Thursday, August 14, 2008

Ecclesiastes, Chapter 4

One of life’s greatest joys is when we see good come out of suffering. Right now, the Olympics are going on. They are always full of stories where people have overcome suffering in order to triumph. This year the U.S. Olympic team was lead into the stadium by flag-bearer Lopez Lomong, a Sudanese refugee who overcame oppression in his home country, made it to the United States, and became a citizen. In a few days he will compete in the 1500 meter race in front of the eyes of the world. He has overcome great suffering in order to reach the pinnacle of his athletic career.

Some people use suffering as fuel to achieve greater success. Just this week, I received a snide comment that really hurt, but I plan to use it as fuel in order to prove these people wrong. In chapter 4 of Ecclesiastes, we see how suffering can make a situation feel hopeless, yet we know that if we trust in God there can be good that comes out of this suffering. I have gone through some very dark and depressing periods of my life. Right now seems to be one of those periods where physically I am fine and all my needs area met, but I am in constant mental pain where sleep is my only refuge from it. In these periods, however, I have trusted God and he has taught me several important lessons. Why should I expect this time to be different?

1 Again I looked and saw all the oppression that was taking place under the sun:
I saw the tears of the oppressed—
and they have no comforter;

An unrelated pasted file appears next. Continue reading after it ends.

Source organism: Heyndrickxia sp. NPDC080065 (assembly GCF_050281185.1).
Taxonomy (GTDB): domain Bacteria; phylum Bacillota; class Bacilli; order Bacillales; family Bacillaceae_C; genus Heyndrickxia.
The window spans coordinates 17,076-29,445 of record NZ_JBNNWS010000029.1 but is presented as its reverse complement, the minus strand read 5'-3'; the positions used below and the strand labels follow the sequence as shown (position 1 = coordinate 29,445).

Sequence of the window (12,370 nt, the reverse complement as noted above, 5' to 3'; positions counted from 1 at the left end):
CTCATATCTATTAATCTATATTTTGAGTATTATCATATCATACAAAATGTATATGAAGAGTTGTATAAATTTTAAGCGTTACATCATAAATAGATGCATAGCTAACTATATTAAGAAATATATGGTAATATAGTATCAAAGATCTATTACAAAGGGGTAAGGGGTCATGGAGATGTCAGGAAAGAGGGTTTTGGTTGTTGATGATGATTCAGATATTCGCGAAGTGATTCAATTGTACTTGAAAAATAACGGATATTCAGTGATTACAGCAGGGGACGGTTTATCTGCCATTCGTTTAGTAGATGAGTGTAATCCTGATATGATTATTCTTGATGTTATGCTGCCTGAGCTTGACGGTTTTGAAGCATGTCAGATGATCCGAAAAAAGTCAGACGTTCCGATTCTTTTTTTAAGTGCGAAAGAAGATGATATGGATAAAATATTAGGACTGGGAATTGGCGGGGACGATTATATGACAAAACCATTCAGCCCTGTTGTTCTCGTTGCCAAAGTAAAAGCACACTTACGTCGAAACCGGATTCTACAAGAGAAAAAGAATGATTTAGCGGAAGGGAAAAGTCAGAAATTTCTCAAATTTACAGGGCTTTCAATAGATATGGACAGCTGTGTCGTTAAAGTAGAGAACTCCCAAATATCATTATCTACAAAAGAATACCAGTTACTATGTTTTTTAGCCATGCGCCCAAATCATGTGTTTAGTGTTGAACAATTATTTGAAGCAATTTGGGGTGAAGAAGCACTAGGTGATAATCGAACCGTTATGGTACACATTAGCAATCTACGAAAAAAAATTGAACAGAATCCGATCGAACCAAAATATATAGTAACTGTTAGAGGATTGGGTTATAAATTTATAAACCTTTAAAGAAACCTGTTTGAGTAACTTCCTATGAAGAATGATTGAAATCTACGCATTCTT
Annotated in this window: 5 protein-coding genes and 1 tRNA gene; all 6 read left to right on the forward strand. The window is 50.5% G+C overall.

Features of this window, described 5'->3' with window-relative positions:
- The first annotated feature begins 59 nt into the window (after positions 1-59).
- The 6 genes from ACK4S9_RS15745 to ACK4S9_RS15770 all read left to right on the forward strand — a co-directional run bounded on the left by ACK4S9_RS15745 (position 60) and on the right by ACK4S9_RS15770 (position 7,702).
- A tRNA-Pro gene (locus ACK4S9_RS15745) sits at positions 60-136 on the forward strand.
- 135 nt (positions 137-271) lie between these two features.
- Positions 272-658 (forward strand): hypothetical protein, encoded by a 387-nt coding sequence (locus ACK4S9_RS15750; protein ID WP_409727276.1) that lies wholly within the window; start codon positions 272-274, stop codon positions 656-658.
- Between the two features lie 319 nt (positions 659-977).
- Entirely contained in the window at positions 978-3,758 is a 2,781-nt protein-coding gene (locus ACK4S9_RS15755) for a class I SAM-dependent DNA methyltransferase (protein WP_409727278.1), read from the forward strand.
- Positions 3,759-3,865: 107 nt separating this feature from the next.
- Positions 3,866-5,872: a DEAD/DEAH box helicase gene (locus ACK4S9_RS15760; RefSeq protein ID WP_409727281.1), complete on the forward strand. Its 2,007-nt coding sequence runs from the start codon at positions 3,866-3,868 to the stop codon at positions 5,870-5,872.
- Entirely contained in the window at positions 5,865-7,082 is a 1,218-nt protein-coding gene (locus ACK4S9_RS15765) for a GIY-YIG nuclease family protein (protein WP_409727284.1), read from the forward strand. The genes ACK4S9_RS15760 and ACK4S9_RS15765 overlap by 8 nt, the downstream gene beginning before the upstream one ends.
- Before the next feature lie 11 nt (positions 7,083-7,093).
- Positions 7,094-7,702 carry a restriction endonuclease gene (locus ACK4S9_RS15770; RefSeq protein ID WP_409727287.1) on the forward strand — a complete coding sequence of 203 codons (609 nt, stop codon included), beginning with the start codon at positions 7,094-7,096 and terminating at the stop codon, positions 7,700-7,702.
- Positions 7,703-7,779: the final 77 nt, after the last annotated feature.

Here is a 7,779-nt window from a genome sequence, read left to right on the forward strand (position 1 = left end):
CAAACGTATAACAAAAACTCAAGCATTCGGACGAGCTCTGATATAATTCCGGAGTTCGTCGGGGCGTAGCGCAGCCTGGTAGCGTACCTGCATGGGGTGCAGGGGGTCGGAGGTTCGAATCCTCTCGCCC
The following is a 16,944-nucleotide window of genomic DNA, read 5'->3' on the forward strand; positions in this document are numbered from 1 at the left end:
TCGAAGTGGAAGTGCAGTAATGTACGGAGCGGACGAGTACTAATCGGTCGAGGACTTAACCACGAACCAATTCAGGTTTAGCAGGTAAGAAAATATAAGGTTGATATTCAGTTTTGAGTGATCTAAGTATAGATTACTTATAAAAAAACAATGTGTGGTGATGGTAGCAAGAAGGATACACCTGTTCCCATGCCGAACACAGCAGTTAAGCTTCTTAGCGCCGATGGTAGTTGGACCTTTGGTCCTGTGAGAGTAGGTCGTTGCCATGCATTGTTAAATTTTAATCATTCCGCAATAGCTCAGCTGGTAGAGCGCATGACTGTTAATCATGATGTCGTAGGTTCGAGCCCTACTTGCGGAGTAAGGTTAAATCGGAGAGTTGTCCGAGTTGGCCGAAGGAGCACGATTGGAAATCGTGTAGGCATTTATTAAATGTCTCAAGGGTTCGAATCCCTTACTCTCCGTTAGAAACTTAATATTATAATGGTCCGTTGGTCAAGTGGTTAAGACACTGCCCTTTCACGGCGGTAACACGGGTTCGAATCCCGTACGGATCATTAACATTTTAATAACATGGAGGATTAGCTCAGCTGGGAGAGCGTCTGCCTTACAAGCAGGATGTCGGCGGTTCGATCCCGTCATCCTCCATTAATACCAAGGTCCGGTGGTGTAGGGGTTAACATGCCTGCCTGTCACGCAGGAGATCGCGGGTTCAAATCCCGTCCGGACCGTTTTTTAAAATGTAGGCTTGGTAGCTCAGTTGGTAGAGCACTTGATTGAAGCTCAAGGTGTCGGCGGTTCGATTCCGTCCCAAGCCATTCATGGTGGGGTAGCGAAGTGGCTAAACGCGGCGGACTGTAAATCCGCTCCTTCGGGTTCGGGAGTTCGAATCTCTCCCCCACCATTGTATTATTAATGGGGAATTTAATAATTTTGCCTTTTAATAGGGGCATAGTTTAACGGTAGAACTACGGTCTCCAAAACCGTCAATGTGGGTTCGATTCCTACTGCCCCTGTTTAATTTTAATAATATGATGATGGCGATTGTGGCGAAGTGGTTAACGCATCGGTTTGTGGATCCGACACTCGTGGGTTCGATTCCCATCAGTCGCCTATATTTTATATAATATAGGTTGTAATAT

power was on the side of their oppressors—
and they have no comforter.
2 And I declared that the dead,

who had already died,
are happier than the living,
who are still alive.
3 But better than both

is he who has not yet been,
who has not seen the evil
that is done under the sun. – Ecclesiastes 4:1-3

Here the author of this book is arguing that it is better to have never been born that to be alive or even dead. His argument is that, if you are never born, you never have to see what a broken and sinful world this is. Because of that, all hope is gone without God. At this point it is becoming a depressingly repetitive theme, but the author is successful in making a major point. We have a need for redemption and hope, and the only way to that is through God. Thanks to Christ’s sacrifice on the cross, which would come more than 1,000 years later, we have hope where there once was none.

9 Two are better than one,
because they have a good return for their work:
10 If one falls down,

his friend can help him up.
But pity the man who falls
and has no one to help him up!
11 Also, if two lie down together, they will keep warm.

But how can one keep warm alone?
12 Though one may be overpowered,

two can defend themselves.
A cord of three strands is not quickly broken. – Ecclesiastes 4:9-12

This is one of the first positive signs that we see from the author of Ecclesiastes. We don’t have choice when it comes to existence. Here the author argues that if we must suffer, our suffering can be eased if we are not alone. When we have friends we can use them as a coping mechanism with our struggles. This is also in line with an idea that dates all the way back to Genesis in that man is not meant to be alone. We are given companions in the form of our spouses. This is something I am incredibly thankful for because life would certainly suck a lot more if not for my wife.

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